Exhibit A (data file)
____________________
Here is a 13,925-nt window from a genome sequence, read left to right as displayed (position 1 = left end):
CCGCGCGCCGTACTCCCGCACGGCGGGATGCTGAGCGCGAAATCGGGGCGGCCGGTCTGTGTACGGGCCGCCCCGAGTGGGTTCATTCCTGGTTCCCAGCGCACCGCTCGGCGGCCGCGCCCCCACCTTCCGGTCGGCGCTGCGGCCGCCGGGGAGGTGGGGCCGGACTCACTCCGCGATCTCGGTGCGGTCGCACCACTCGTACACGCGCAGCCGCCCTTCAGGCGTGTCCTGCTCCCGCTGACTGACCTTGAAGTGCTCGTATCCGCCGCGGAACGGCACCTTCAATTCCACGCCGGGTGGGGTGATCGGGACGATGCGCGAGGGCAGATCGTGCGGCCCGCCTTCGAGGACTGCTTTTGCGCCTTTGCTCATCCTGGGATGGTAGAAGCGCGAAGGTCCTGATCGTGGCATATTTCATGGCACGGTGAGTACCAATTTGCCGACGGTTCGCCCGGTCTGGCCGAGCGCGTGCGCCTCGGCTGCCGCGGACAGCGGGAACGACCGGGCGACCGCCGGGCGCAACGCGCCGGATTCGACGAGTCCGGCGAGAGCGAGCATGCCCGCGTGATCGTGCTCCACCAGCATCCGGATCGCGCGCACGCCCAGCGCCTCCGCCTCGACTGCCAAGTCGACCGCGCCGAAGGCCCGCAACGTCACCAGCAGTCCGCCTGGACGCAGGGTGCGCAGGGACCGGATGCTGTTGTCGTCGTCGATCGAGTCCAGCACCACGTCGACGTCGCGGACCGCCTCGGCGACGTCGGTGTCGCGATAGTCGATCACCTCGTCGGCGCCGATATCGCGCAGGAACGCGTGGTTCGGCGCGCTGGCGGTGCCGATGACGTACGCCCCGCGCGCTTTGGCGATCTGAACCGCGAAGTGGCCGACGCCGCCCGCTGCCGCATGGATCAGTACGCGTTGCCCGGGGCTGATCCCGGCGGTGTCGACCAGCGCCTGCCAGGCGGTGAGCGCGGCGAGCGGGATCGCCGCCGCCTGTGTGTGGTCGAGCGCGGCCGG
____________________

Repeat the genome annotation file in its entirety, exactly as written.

Here is a 13,925-nt window from a genome sequence, read left to right as displayed (position 1 = left end):
CCGCGCGCCGTACTCCCGCACGGCGGGATGCTGAGCGCGAAATCGGGGCGGCCGGTCTGTGTACGGGCCGCCCCGAGTGGGTTCATTCCTGGTTCCCAGCGCACCGCTCGGCGGCCGCGCCCCCACCTTCCGGTCGGCGCTGCGGCCGCCGGGGAGGTGGGGCCGGACTCACTCCGCGATCTCGGTGCGGTCGCACCACTCGTACACGCGCAGCCGCCCTTCAGGCGTGTCCTGCTCCCGCTGACTGACCTTGAAGTGCTCGTATCCGCCGCGGAACGGCACCTTCAATTCCACGCCGGGTGGGGTGATCGGGACGATGCGCGAGGGCAGATCGTGCGGCCCGCCTTCGAGGACTGCTTTTGCGCCTTTGCTCATCCTGGGATGGTAGAAGCGCGAAGGTCCTGATCGTGGCATATTTCATGGCACGGTGAGTACCAATTTGCCGACGGTTCGCCCGGTCTGGCCGAGCGCGTGCGCCTCGGCTGCCGCGGACAGCGGGAACGACCGGGCGACCGCCGGGCGCAACGCGCCGGATTCGACGAGTCCGGCGAGAGCGAGCATGCCCGCGTGATCGTGCTCCACCAGCATCCGGATCGCGCGCACGCCCAGCGCCTCCGCCTCGACTGCCAAGTCGACCGCGCCGAAGGCCCGCAACGTCACCAGCAGTCCGCCTGGACGCAGGGTGCGCAGGGACCGGATGCTGTTGTCGTCGTCGATCGAGTCCAGCACCACGTCGACGTCGCGGACCGCCTCGGCGACGTCGGTGTCGCGATAGTCGATCACCTCGTCGGCGCCGATATCGCGCAGGAACGCGTGGTTCGGCGCGCTGGCGGTGCCGATGACGTACGCCCCGCGCGCTTTGGCGATCTGAACCGCGAAGTGGCCGACGCCGCCCGCTGCCGCATGGATCAGTACGCGTTGCCCGGGGCTGATCCCGGCGGTGTCGACCAGCGCCTGCCAGGCGGTGAGCGCGGCGAGCGGGATCGCCGCCGCCTGTGTGTGGTCGAGCGCGGCCGG